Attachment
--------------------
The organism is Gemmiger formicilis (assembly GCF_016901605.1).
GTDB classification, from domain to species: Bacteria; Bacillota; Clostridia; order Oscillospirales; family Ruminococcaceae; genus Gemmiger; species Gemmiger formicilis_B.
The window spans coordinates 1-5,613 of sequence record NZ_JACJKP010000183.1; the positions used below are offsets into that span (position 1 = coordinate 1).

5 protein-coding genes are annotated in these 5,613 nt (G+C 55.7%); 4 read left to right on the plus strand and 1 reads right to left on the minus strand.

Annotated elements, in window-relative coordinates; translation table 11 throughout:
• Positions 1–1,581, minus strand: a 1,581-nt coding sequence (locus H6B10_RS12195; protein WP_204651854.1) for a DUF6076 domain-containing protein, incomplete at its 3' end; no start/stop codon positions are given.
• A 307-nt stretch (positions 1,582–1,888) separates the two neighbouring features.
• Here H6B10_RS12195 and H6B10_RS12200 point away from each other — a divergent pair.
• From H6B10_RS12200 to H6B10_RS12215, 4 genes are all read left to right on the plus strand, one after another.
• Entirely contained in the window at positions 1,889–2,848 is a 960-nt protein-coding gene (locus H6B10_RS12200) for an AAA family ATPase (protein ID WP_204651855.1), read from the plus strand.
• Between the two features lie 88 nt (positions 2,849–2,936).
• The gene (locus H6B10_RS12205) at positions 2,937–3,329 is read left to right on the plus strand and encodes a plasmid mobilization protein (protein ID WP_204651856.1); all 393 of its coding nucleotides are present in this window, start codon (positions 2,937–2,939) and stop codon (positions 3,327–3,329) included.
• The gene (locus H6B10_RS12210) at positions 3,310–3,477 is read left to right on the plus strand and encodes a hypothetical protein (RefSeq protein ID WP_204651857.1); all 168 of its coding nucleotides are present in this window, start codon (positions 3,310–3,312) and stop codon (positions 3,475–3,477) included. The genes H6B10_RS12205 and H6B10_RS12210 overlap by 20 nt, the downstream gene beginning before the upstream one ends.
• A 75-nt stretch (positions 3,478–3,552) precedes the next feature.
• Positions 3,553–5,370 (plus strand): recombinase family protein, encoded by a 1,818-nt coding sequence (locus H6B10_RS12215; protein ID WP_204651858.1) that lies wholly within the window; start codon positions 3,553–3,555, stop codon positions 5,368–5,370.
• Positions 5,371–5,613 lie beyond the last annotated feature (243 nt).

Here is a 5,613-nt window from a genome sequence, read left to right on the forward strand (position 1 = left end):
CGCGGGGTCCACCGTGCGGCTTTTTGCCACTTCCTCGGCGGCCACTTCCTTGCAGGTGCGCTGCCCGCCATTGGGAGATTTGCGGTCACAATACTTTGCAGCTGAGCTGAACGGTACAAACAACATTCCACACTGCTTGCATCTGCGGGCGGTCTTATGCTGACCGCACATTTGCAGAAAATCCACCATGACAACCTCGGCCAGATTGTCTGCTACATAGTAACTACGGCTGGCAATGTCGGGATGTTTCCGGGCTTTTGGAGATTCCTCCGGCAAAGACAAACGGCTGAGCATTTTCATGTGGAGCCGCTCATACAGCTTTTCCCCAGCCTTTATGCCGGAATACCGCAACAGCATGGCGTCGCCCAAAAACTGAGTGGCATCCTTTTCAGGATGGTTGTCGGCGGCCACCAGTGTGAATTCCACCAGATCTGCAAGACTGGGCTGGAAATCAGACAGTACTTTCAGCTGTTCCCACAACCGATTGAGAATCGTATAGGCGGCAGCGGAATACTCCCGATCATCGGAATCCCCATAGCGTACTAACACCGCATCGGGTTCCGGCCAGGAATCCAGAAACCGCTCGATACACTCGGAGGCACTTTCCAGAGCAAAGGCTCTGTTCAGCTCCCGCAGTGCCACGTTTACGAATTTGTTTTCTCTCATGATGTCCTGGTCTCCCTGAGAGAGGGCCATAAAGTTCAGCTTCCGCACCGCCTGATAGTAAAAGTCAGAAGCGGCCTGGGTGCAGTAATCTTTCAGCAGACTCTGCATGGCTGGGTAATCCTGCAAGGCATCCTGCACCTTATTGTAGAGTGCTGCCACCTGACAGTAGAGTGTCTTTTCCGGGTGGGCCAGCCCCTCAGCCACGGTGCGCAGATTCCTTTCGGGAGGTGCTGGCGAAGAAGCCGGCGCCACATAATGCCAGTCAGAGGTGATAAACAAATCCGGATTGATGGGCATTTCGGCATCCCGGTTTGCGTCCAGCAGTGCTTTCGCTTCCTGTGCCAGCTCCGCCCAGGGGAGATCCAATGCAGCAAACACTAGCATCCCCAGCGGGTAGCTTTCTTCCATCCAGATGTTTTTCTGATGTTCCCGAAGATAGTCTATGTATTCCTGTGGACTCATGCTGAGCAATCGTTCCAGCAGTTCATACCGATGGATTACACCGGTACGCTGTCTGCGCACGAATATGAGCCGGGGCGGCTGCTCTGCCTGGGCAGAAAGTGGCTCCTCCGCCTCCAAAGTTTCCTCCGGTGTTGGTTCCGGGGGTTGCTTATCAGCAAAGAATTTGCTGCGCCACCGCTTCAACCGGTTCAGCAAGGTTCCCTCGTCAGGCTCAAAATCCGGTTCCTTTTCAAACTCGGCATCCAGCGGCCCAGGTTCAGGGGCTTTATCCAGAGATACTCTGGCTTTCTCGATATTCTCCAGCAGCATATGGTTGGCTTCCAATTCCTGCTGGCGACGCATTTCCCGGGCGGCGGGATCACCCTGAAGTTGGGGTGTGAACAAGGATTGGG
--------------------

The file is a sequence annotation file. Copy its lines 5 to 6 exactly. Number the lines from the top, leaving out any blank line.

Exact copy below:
Annotated elements, in window-relative coordinates; translation table 11 throughout:
• Positions 1–1,581, minus strand: a 1,581-nt coding sequence (locus H6B10_RS12195; protein WP_204651854.1) for a DUF6076 domain-containing protein, incomplete at its 3' end; no start/stop codon positions are given.